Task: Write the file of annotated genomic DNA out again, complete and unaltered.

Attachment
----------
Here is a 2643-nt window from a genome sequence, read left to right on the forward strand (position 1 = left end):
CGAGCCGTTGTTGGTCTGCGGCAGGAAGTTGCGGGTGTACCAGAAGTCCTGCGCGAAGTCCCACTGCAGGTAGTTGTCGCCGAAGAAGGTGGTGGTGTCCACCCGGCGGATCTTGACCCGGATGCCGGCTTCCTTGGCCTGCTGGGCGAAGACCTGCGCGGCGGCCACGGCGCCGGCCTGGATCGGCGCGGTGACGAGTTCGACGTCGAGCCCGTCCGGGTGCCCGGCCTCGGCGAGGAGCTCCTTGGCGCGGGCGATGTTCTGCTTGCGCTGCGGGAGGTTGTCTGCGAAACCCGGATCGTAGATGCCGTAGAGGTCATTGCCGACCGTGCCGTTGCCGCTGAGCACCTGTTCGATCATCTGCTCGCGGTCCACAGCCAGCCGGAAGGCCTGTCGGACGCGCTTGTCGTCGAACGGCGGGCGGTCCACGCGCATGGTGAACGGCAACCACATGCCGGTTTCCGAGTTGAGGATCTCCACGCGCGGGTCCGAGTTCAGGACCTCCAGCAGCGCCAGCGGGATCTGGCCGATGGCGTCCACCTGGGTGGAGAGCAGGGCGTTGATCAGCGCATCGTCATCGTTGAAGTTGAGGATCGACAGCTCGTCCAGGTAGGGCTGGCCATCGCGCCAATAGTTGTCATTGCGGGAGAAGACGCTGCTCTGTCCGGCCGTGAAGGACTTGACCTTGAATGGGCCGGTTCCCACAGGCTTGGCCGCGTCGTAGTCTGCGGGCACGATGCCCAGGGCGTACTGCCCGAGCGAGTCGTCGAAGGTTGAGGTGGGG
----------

Here is a 2643-nt window from a genome sequence, read left to right on the forward strand (position 1 = left end):
CGAGCCGTTGTTGGTCTGCGGCAGGAAGTTGCGGGTGTACCAGAAGTCCTGCGCGAAGTCCCACTGCAGGTAGTTGTCGCCGAAGAAGGTGGTGGTGTCCACCCGGCGGATCTTGACCCGGATGCCGGCTTCCTTGGCCTGCTGGGCGAAGACCTGCGCGGCGGCCACGGCGCCGGCCTGGATCGGCGCGGTGACGAGTTCGACGTCGAGCCCGTCCGGGTGCCCGGCCTCGGCGAGGAGCTCCTTGGCGCGGGCGATGTTCTGCTTGCGCTGCGGGAGGTTGTCTGCGAAACCCGGATCGTAGATGCCGTAGAGGTCATTGCCGACCGTGCCGTTGCCGCTGAGCACCTGTTCGATCATCTGCTCGCGGTCCACAGCCAGCCGGAAGGCCTGTCGGACGCGCTTGTCGTCGAACGGCGGGCGGTCCACGCGCATGGTGAACGGCAACCACATGCCGGTTTCCGAGTTGAGGATCTCCACGCGCGGGTCCGAGTTCAGGACCTCCAGCAGCGCCAGCGGGATCTGGCCGATGGCGTCCACCTGGGTGGAGAGCAGGGCGTTGATCAGCGCATCGTCATCGTTGAAGTTGAGGATCGACAGCTCGTCCAGGTAGGGCTGGCCATCGCGCCAATAGTTGTCATTGCGGGAGAAGACGCTGCTCTGTCCGGCCGTGAAGGACTTGACCTTGAATGGGCCGGTTCCCACAGGCTTGGCCGCGTCGTAGTCTGCGGGCACGATGCCCAGGGCGTACTGCCCGAGCGAGTCGTCGAAGGTTGAGGTGGGG